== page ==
"My butt has to go caca," he said to me, "I ate some food in my tummy, and my butt said, ‘I have to go caca’"
Jaimito’s body parts each have a distinctive personality. His toes say "hi", his arms are tired, his tummy is hungry, his legs have needs, his mouth has desires, and his little butt tells him when it has to go caca. Laura tells me that she had the same whimsical fancies as a young girl. Everything was magical, fantastical, and lyrical, all broadcasting in a tapestry of dialog to which we must listen and wonder.
Jaimito’s little black pools for eyes twinkled at me. "Daddy, my toes are saying hi" as if they had a mind of their own, their own desires, their own spirit.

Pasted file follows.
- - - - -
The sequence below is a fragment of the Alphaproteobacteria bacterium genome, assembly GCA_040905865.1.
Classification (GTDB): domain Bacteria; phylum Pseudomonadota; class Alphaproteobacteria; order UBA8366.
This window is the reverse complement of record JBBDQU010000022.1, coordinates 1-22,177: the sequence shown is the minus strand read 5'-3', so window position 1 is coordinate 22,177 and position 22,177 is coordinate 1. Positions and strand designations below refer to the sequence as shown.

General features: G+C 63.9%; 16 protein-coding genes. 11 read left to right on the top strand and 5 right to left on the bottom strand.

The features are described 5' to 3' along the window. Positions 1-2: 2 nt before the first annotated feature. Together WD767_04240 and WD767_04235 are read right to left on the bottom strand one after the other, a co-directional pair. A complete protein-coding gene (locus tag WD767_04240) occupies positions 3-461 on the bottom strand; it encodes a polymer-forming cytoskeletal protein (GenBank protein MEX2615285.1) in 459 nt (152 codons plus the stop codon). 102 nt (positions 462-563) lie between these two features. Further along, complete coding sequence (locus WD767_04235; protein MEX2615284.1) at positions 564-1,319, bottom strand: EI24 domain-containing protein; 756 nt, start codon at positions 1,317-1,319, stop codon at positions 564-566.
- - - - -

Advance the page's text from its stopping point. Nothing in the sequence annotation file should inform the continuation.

Another time, "Daddy, my arms are sad," he said, his shoulders slumped over.
He was bummed about something and so I asked him, "Why are your arms sad?"
"I don’t know, just because."
I picked him up, hugged his arms and talked to his arms asking why they were sad. I don’t remember if he ever told me why, but after a few minutes he said, "My arms aren’t sad anymore. They feel better."
"I’m glad your arms feel better, little boy."